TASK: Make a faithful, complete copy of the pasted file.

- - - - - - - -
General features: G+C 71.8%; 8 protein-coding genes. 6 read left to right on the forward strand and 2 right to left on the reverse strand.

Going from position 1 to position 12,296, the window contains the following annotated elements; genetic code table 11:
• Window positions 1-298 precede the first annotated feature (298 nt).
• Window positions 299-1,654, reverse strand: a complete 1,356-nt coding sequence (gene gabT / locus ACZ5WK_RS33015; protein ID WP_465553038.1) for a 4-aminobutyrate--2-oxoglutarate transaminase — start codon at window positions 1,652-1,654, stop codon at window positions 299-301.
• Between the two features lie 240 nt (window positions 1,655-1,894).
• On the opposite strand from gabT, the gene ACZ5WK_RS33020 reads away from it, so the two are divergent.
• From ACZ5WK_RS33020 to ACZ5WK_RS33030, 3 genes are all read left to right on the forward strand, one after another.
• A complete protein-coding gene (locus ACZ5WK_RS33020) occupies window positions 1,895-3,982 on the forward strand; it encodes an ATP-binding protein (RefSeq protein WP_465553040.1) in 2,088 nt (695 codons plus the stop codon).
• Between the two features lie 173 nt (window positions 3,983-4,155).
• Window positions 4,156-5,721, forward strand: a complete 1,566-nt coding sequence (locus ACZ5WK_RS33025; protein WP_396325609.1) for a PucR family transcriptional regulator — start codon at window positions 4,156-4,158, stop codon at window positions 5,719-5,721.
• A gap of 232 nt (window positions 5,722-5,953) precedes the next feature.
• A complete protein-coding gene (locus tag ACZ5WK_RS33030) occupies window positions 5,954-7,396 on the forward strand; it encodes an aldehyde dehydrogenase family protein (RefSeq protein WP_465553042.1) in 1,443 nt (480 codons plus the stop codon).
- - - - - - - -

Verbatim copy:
General features: G+C 71.8%; 8 protein-coding genes. 6 read left to right on the forward strand and 2 right to left on the reverse strand.

Going from position 1 to position 12,296, the window contains the following annotated elements; genetic code table 11:
• Window positions 1-298 precede the first annotated feature (298 nt).
• Window positions 299-1,654, reverse strand: a complete 1,356-nt coding sequence (gene gabT / locus ACZ5WK_RS33015; protein ID WP_465553038.1) for a 4-aminobutyrate--2-oxoglutarate transaminase — start codon at window positions 1,652-1,654, stop codon at window positions 299-301.
• Between the two features lie 240 nt (window positions 1,655-1,894).
• On the opposite strand from gabT, the gene ACZ5WK_RS33020 reads away from it, so the two are divergent.
• From ACZ5WK_RS33020 to ACZ5WK_RS33030, 3 genes are all read left to right on the forward strand, one after another.
• A complete protein-coding gene (locus ACZ5WK_RS33020) occupies window positions 1,895-3,982 on the forward strand; it encodes an ATP-binding protein (RefSeq protein WP_465553040.1) in 2,088 nt (695 codons plus the stop codon).
• Between the two features lie 173 nt (window positions 3,983-4,155).
• Window positions 4,156-5,721, forward strand: a complete 1,566-nt coding sequence (locus ACZ5WK_RS33025; protein WP_396325609.1) for a PucR family transcriptional regulator — start codon at window positions 4,156-4,158, stop codon at window positions 5,719-5,721.
• A gap of 232 nt (window positions 5,722-5,953) precedes the next feature.
• A complete protein-coding gene (locus tag ACZ5WK_RS33030) occupies window positions 5,954-7,396 on the forward strand; it encodes an aldehyde dehydrogenase family protein (RefSeq protein WP_465553042.1) in 1,443 nt (480 codons plus the stop codon).